In between songs by Toby Keith and Carrie Underwood, those who listen in across north Georgia hear a live human voice – something of a rarity nowadays in radio. And if you listen carefully to that deejay on WKHX in Atlanta, you will hear the sweet inflection of a Carrollton accent.
Sari Rose is the hometown girl with the well-modulated voice. In a career that has only lasted just about a decade, she has moved up the radio dial to now sits behind the console of a top-10 station, spinning hits and delivering crisp, witty introductions in between.
It has been a quick climb in an unexpected career.
“Radio was not actually what I studied in school,” said Rose. “I went to (the University of Georgia) thinking that I wanted to be a (TV) news anchor, and it would be glamorous, and I was going to be on television. And I got a job at a TV station and I realized I didn’t like it. So I had to go back to the drawing board.”
She decided radio offered the challenge she was looking for, and after working at stations in Atlanta and Macon, the Carrollton native finally wound up back in her hometown, hosting a morning show – Jack and Sari in the Morning – at WCKS. She worked there for two years before taking the job at Kicks.
In country music radio, she has found what she discovered missing in television: a real link between the audience, the artists and the industry.
At some stations, where the music is pre-programmed and pre-packaged, the deejay is almost superfluous, his duties perhaps limited to weather and traffic updates. But country music, Rose says, is run old-school, with radio stations playing an integral role in connecting the artists with their fan base, and in helping the fans shape the sounds those artists produce.
“Country artists still come by the station; we still have access to them at the concerts and they really use radio to keep in touch with their listeners,” she says. “We’re one degree of separation for them, so I think that’s something that’s very different in country than any other format I know of.”
Her friend Heather Russell, songwriter and lead singer for the Carrollton-based Paris Luna band, agrees.
“You have a group dedicated to a certain country station, almost like you would to a football team,” said Russell. “In turn, those diehard fans listen to what artists the deejays play and (suggestions) of what concerts are going to be good. It’s where the fans feel ownership of their radio station and their artist.”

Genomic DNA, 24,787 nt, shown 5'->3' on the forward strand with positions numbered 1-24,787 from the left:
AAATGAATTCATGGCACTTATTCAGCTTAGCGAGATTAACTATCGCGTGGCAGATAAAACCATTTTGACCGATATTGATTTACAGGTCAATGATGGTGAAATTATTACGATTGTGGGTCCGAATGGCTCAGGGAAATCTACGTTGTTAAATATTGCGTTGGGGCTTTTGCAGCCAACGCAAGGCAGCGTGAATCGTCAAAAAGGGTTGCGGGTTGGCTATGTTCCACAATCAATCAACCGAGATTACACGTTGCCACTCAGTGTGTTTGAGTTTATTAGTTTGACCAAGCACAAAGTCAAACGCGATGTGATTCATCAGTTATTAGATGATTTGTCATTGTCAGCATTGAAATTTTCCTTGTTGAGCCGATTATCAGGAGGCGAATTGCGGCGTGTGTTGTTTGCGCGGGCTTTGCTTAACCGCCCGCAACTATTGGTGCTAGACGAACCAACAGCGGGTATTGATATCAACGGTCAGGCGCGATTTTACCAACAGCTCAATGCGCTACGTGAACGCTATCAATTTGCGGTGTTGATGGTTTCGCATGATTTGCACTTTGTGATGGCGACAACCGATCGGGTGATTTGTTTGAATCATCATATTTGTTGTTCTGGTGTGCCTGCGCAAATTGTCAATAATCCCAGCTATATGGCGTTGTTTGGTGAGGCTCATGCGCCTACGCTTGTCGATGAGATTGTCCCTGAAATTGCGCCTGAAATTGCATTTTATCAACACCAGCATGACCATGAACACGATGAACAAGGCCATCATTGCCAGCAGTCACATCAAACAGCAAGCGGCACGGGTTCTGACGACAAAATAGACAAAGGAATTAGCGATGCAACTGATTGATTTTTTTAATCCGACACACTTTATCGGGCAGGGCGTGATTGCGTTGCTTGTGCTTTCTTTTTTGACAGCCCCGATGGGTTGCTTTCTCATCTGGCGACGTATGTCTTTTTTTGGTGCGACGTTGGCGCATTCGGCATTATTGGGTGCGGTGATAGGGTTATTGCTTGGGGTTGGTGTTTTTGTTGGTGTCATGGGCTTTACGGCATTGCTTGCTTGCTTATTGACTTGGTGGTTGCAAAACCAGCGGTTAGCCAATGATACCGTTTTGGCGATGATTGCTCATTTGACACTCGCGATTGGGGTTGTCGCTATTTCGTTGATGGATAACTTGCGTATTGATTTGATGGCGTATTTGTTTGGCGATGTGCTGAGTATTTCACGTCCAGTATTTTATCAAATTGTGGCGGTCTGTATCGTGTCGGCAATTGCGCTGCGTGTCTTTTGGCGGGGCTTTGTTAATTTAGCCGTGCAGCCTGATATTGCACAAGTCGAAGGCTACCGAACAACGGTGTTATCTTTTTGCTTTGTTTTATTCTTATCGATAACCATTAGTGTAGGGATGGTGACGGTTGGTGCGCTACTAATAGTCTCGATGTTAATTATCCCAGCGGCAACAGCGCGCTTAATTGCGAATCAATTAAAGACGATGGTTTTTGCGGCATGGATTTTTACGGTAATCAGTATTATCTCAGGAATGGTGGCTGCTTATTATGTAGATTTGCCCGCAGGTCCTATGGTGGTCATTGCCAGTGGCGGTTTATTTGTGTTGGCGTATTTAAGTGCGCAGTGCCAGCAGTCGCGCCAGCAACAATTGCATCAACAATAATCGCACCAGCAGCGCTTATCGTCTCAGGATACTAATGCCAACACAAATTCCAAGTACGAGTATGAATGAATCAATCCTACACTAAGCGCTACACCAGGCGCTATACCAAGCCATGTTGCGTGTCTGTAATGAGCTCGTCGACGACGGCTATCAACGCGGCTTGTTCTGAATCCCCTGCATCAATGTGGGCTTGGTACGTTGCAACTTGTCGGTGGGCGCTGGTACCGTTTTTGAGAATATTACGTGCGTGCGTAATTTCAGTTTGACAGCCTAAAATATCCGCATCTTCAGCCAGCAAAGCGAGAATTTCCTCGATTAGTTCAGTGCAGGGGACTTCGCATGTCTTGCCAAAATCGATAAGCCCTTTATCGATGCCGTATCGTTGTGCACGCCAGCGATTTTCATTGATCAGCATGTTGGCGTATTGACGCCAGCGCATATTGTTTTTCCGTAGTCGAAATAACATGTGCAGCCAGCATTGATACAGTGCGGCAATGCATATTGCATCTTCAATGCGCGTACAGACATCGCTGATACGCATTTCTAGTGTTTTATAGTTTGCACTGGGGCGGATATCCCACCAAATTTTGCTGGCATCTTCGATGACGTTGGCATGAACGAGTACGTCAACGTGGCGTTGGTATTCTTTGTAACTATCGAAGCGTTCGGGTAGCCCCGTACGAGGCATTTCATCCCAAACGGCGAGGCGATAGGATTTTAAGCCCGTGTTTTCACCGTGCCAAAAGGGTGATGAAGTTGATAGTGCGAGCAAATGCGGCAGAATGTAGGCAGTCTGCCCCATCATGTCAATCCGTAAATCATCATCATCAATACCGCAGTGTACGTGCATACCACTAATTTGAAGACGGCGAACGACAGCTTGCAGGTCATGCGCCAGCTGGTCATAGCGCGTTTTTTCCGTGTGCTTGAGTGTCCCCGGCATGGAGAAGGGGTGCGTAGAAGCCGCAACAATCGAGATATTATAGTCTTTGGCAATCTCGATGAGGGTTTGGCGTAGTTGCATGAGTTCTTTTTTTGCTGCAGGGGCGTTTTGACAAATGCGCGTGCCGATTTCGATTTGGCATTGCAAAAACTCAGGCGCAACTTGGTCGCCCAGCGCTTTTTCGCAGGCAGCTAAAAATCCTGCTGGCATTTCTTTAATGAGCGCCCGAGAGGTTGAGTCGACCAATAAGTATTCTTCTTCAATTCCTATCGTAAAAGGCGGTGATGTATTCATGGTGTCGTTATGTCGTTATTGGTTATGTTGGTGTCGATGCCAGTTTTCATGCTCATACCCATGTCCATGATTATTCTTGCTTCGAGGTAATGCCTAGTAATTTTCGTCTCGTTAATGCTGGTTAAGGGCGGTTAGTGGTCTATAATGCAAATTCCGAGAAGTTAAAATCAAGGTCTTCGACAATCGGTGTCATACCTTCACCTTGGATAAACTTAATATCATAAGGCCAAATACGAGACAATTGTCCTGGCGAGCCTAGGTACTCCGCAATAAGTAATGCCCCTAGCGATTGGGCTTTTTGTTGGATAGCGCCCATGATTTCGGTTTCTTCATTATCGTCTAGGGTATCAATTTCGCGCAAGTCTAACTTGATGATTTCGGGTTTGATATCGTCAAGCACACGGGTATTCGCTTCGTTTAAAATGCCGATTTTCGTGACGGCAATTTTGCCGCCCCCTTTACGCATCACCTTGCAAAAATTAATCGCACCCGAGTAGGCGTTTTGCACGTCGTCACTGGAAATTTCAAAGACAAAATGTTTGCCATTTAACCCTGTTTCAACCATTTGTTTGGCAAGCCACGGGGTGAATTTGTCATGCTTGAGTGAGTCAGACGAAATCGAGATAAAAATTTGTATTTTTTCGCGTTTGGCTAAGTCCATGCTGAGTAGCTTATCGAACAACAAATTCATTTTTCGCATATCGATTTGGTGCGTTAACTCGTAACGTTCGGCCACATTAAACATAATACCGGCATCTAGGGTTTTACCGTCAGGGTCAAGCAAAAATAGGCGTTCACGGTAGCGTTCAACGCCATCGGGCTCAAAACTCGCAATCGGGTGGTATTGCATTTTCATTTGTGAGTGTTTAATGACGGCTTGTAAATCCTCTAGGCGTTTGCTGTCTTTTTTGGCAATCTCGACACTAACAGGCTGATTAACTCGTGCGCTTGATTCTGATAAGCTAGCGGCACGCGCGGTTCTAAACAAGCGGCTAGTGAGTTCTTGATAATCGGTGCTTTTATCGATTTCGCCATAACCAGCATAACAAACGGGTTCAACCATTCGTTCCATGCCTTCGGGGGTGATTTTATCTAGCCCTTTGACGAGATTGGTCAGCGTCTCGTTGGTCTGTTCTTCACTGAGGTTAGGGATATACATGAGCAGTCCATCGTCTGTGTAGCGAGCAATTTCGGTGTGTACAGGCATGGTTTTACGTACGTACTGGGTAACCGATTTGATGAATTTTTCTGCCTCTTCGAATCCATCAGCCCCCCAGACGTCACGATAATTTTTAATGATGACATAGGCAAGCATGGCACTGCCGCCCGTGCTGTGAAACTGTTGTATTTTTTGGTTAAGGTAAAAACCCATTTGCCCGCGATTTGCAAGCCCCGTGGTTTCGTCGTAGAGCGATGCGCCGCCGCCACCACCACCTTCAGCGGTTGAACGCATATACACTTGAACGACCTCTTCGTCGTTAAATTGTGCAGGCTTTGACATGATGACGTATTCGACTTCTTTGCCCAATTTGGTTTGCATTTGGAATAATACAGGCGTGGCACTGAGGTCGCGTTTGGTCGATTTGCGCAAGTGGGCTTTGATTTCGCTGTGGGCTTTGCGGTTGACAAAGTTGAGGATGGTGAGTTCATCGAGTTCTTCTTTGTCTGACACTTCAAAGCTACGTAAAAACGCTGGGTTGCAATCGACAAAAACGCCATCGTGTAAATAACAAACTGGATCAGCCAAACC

Sari Rose thinks that the “ownership” fans feel for their favorite stations and artists comes from the singular difference between country music and other genres.
“The good stories in country music, I think, are what most people relate to, more than necessarily the beat. With hip-hop, a lot of times, it’s the beat that (has) you moving your head, but country really is about the story.”
When Rose was going to Carrollton High School, country music was not part of her life. The daughter of a local chiropractor, her first musical interest was hip-hop and rap – but that changed when she went to Athens, where her college friends were into classic rock. Her interests shifted to country when she began working for Kicks.
Rose admits that, like a lot of young people growing up in Carrollton, she wanted to “get out and do something.” But her family still lives here, as do many of her friends, and she has warm feelings for the town she credits for shaping her destiny.
“I feel like wherever you are shapes who you are,” she said. It was in Carrollton that a high school class in mass media determined her profession, and where she acquired her most valuable professional asset — her voice.
“In radio, you’re not supposed to have a particularly strong accent, so I kind of picked up at school the Carrollton accent and then combined it with my parents’ Brooklyn accent, so it kind of was a good mix, in the long run, for radio.”
Rose and her husband, Zach, who works with Bank of America, have no children, but they do have Phillie, her cat since college, and a constant reminder of her interest in working with rescue animals. She is frequently back in Carrollton to visit her family and friends.
She does not know what the future will bring; right now, she is just enjoying her job and her unique role as a country music deejay.
“The favorite part of my job is making that connection with people. To me, that’s more exciting than playing the latest song or meeting Zac Brown. I would rather sit down and have a conversation with someone, or be able to give them a pair of tickets. I know tickets won’t change (their) life, but it might make their day. So just having the opportunity to that for people is my favorite part of the job.”